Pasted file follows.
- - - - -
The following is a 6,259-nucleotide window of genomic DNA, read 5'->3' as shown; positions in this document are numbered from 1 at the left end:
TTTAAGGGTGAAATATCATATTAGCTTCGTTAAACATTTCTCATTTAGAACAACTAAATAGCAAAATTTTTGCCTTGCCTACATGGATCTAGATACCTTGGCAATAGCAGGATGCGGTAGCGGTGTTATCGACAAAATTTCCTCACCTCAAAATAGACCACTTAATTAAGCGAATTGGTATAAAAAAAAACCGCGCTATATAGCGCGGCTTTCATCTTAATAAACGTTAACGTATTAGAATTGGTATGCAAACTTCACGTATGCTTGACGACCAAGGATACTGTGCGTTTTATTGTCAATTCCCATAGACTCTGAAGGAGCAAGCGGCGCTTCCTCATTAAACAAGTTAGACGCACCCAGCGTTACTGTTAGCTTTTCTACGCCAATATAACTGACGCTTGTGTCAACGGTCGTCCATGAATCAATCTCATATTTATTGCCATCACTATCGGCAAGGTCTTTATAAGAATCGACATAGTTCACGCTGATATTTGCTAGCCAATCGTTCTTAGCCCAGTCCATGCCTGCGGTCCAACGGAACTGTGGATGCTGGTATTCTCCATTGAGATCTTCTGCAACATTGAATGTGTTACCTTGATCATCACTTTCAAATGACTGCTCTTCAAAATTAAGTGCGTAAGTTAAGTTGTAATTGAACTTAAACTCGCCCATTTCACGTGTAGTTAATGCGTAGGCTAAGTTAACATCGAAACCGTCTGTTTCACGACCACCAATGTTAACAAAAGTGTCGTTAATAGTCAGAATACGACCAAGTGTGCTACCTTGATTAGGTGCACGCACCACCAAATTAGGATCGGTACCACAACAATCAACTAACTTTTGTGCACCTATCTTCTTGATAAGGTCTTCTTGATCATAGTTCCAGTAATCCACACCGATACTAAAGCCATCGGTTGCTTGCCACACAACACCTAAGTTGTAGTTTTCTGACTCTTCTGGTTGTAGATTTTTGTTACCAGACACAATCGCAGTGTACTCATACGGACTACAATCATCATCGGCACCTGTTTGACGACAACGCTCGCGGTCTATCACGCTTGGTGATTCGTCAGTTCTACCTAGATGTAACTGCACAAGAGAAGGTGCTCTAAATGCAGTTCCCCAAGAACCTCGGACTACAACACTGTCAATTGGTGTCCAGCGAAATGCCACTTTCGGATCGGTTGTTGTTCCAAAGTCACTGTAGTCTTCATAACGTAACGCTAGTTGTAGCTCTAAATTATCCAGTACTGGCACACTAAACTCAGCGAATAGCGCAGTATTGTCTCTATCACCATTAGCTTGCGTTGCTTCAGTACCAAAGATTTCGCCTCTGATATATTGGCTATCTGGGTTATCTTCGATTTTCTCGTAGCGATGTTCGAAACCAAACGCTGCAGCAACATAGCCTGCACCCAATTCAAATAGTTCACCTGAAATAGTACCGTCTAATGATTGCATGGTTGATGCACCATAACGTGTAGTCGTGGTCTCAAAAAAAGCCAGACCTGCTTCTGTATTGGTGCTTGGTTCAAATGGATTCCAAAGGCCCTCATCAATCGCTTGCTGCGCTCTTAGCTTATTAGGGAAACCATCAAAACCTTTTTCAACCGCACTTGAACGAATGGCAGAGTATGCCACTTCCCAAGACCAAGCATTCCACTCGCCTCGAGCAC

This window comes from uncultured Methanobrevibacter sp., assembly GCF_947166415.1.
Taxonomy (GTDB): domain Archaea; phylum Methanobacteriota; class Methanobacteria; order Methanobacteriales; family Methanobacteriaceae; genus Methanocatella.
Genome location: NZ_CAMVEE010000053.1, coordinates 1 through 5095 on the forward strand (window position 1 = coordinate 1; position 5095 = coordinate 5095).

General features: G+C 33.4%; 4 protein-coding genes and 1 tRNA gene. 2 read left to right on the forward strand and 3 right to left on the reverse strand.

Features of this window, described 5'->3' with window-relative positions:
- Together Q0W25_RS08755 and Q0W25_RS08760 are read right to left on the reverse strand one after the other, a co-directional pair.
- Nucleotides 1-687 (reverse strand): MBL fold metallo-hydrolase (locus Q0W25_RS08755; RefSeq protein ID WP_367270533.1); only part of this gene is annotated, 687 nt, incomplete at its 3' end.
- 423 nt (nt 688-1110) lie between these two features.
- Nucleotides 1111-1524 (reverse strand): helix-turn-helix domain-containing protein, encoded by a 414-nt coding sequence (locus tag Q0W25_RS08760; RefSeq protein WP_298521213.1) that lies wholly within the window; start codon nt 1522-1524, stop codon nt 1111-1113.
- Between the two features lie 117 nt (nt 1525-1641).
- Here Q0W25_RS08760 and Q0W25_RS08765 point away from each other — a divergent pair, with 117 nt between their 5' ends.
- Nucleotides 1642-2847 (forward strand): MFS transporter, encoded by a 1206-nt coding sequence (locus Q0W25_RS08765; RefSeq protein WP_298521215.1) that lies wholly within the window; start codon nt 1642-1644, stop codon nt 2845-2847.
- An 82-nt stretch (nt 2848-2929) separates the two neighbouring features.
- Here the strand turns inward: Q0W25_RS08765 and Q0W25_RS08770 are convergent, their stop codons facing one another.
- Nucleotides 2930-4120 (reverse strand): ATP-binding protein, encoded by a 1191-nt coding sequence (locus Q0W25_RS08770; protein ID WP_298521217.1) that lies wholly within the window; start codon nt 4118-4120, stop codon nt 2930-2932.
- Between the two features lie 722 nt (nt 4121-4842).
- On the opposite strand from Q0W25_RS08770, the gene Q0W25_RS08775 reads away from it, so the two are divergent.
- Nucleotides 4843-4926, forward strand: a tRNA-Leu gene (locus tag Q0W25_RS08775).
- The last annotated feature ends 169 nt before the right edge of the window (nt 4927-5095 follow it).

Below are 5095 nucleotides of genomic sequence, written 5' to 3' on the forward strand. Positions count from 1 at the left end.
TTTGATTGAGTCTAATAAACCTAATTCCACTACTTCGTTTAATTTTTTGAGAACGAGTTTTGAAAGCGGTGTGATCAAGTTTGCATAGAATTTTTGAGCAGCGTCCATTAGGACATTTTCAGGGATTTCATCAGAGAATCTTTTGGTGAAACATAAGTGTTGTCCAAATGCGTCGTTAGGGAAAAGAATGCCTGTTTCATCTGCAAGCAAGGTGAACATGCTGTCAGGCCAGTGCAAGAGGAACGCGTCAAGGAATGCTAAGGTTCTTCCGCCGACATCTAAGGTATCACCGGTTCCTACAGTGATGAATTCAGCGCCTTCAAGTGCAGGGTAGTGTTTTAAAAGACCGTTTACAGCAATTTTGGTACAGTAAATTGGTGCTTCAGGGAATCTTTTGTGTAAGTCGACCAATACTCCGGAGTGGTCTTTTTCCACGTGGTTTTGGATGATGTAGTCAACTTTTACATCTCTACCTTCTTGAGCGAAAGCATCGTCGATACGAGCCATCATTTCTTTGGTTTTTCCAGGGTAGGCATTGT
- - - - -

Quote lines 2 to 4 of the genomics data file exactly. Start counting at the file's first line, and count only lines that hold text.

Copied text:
TTTAAGGGTGAAATATCATATTAGCTTCGTTAAACATTTCTCATTTAGAACAACTAAATAGCAAAATTTTTGCCTTGCCTACATGGATCTAGATACCTTGGCAATAGCAGGATGCGGTAGCGGTGTTATCGACAAAATTTCCTCACCTCAAAATAGACCACTTAATTAAGCGAATTGGTATAAAAAAAAACCGCGCTATATAGCGCGGCTTTCATCTTAATAAACGTTAACGTATTAGAATTGGTATGCAAACTTCACGTATGCTTGACGACCAAGGATACTGTGCGTTTTATTGTCAATTCCCATAGACTCTGAAGGAGCAAGCGGCGCTTCCTCATTAAACAAGTTAGACGCACCCAGCGTTACTGTTAGCTTTTCTACGCCAATATAACTGACGCTTGTGTCAACGGTCGTCCATGAATCAATCTCATATTTATTGCCATCACTATCGGCAAGGTCTTTATAAGAATCGACATAGTTCACGCTGATATTTGCTAGCCAATCGTTCTTAGCCCAGTCCATGCCTGCGGTCCAACGGAACTGTGGATGCTGGTATTCTCCATTGAGATCTTCTGCAACATTGAATGTGTTACCTTGATCATCACTTTCAAATGACTGCTCTTCAAAATTAAGTGCGTAAGTTAAGTTGTAATTGAACTTAAACTCGCCCATTTCACGTGTAGTTAATGCGTAGGCTAAGTTAACATCGAAACCGTCTGTTTCACGACCACCAATGTTAACAAAAGTGTCGTTAATAGTCAGAATACGACCAAGTGTGCTACCTTGATTAGGTGCACGCACCACCAAATTAGGATCGGTACCACAACAATCAACTAACTTTTGTGCACCTATCTTCTTGATAAGGTCTTCTTGATCATAGTTCCAGTAATCCACACCGATACTAAAGCCATCGGTTGCTTGCCACACAACACCTAAGTTGTAGTTTTCTGACTCTTCTGGTTGTAGATTTTTGTTACCAGACACAATCGCAGTGTACTCATACGGACTACAATCATCATCGGCACCTGTTTGACGACAACGCTCGCGGTCTATCACGCTTGGTGATTCGTCAGTTCTACCTAGATGTAACTGCACAAGAGAAGGTGCTCTAAATGCAGTTCCCCAAGAACCTCGGACTACAACACTGTCAATTGGTGTCCAGCGAAATGCCACTTTCGGATCGGTTGTTGTTCCAAAGTCACTGTAGTCTTCATAACGTAACGCTAGTTGTAGCTCTAAATTATCCAGTACTGGCACACTAAACTCAGCGAATAGCGCAGTATTGTCTCTATCACCATTAGCTTGCGTTGCTTCAGTACCAAAGATTTCGCCTCTGATATATTGGCTATCTGGGTTATCTTCGATTTTCTCGTAGCGATGTTCGAAACCAAACGCTGCAGCAACATAGCCTGCACCCAATTCAAATAGTTCACCTGAAATAGTACCGTCTAATGATTGCATGGTTGATGCACCATAACGTGTAGTCGTGGTCTCAAAAAAAGCCAGACCTGCTTCTGTATTGGTGCTTGGTTCAAATGGATTCCAAAGGCCCTCATCAATCGCTTGCTGCGCTCTTAGCTTATTAGGGAAACCATCAAAACCTTTTTCAACCGCACTTGAACGAATGGCAGAGTATGCCACTTCCCAAGACCAAGCATTCCACTCGCCTCGAGCAC

This window comes from uncultured Methanobrevibacter sp., assembly GCF_947166415.1.
Taxonomy (GTDB): domain Archaea; phylum Methanobacteriota; class Methanobacteria; order Methanobacteriales; family Methanobacteriaceae; genus Methanocatella.